For more details, we spoke with Antonio Loquercio from the University of Zurich’s Robotics and Perception Group.

IEEE Spectrum: Can you explain how the abstraction layer interfaces with the simulated sensors to enable effective sim-to-real transfer?

Antonio Loquercio: The abstraction layer applies a specific function to the raw sensor information. Exactly the same function is applied to the real and simulated sensors. The result of the function, which is “abstracted sensor measurements,” makes simulated and real observation of the same scene similar. For example, suppose we have a sequence of simulated and real images. We can very easily tell apart the real from the simulated ones given the difference in rendering. But if we apply the abstraction function of “feature tracks,” which are point correspondences in time, it becomes very difficult to tell which are the simulated and real feature tracks, since point correspondences are independent of the rendering. This applies for humans as well as for neural networks: Training policies on raw images gives low sim-to-real transfer (since images are too different between domains), while training on the abstracted images has high transfer abilities.

How useful is visual input from a camera like the Intel RealSense T265 for state estimation during such aggressive maneuvers? Would using an event camera substantially improve state estimation?

Our end-to-end controller does not require a state estimation module. It shares however some components with traditional state estimation pipelines, specifically the feature extractor and the inertial measurement unit (IMU) pre-processing and integration function. The input of the neural networks are feature tracks and integrated IMU measurements. When looking at images with low features (for example when the camera points to the sky), the neural net will mainly rely on IMU. When more features are available, the network uses to correct the accumulated drift from IMU. Overall, we noticed that for very short maneuvers IMU measurements were sufficient for the task. However, for longer ones, visual information was necessary to successfully address the IMU drift and complete the maneuver. Indeed, visual information reduces the odds of a crash by up to 30 percent in the longest maneuvers. We definitely think that event camera can improve even more the current approach since they could provide valuable visual information during high speed.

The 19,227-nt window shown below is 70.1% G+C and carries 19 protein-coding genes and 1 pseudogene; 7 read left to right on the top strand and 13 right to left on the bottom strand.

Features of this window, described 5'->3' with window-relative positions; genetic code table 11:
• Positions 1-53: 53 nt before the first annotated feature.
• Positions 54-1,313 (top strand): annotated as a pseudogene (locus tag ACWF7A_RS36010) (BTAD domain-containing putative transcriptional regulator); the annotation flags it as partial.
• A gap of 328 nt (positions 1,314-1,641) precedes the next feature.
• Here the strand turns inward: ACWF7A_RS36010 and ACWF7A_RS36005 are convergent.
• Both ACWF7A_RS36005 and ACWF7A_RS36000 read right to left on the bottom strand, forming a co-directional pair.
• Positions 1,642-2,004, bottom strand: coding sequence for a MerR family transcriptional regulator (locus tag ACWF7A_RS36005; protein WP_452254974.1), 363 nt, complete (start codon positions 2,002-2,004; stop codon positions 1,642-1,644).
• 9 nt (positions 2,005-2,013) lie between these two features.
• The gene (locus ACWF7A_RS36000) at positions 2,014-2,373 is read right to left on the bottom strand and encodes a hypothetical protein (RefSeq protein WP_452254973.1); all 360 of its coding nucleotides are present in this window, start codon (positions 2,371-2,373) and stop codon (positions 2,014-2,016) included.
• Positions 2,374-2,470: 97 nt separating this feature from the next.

You describe being able to train on “maneuvers that stretch the abilities of even expert human pilots.” What are some examples of acrobatics that your drones might be able to do that most human pilots would not be capable of?

The Matty Flip is probably one of the maneuvers that our approach can do very well, but human pilots find very challenging. It basically entails doing a high speed power loop by always looking backward. It is super challenging for humans, since they don’t see where they’re going and have problems in estimating their speed. For our approach the maneuver is no problem at all, since we can estimate forward velocities as well as backward velocities.

What are the limits to the performance of this system?

At the moment the main limitation is the maneuver duration. We never trained a controller that could perform maneuvers longer than 20 seconds. In the future, we plan to address this limitation and train general controllers which can fly in that agile way for significantly longer with relatively small drift. In this way, we could start being competitive against human pilots in drone racing competitions.